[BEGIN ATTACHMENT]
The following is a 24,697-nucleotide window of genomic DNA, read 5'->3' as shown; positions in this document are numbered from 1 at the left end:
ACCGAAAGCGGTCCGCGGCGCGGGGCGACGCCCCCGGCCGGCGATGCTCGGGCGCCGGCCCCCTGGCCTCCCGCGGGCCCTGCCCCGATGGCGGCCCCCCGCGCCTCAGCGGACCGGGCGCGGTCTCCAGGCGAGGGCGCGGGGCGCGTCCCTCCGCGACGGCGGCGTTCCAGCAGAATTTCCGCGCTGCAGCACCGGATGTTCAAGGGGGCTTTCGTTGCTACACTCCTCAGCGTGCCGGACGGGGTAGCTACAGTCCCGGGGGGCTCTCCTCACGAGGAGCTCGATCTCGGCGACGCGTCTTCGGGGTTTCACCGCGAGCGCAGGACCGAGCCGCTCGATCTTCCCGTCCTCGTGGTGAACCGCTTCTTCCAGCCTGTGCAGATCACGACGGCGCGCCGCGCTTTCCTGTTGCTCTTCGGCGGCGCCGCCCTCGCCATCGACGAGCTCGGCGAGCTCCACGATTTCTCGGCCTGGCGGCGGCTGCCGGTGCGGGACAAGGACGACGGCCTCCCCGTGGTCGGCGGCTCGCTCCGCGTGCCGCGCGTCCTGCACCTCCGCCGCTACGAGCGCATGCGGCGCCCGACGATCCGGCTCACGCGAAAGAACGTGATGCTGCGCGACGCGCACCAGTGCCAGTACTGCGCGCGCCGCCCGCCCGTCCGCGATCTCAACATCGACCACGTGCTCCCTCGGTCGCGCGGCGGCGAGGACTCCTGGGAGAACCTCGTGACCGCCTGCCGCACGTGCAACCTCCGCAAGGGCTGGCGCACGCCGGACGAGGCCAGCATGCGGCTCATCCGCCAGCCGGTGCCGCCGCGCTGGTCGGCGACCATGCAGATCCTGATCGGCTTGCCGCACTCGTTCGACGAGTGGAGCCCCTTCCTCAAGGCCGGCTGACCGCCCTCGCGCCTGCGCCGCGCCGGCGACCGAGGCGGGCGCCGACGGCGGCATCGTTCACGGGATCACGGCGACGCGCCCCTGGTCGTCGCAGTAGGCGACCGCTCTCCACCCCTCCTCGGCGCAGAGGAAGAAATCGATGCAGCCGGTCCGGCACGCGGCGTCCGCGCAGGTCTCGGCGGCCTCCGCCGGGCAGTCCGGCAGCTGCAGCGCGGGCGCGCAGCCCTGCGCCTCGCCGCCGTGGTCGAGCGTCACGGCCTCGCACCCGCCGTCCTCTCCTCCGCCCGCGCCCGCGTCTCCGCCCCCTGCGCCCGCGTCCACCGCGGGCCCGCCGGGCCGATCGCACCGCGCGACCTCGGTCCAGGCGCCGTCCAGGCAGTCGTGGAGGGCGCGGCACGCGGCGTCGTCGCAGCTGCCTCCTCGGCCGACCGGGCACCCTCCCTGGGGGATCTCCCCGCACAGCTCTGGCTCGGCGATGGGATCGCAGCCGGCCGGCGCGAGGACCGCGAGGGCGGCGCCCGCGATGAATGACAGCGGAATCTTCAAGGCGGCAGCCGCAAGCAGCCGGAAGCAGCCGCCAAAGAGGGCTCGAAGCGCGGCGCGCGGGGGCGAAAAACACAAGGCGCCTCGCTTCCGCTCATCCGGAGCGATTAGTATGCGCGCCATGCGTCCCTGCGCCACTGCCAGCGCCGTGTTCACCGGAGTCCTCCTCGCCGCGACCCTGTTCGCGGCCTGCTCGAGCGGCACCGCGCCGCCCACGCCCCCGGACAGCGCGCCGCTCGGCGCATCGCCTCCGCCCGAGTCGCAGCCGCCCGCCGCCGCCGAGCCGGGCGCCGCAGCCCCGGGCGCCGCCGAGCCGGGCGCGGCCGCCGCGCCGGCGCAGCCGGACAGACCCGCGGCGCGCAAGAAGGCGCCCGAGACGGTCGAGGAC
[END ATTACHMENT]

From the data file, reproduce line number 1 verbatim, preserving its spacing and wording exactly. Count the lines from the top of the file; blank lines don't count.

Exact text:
The following is a 24,697-nucleotide window of genomic DNA, read 5'->3' as shown; positions in this document are numbered from 1 at the left end: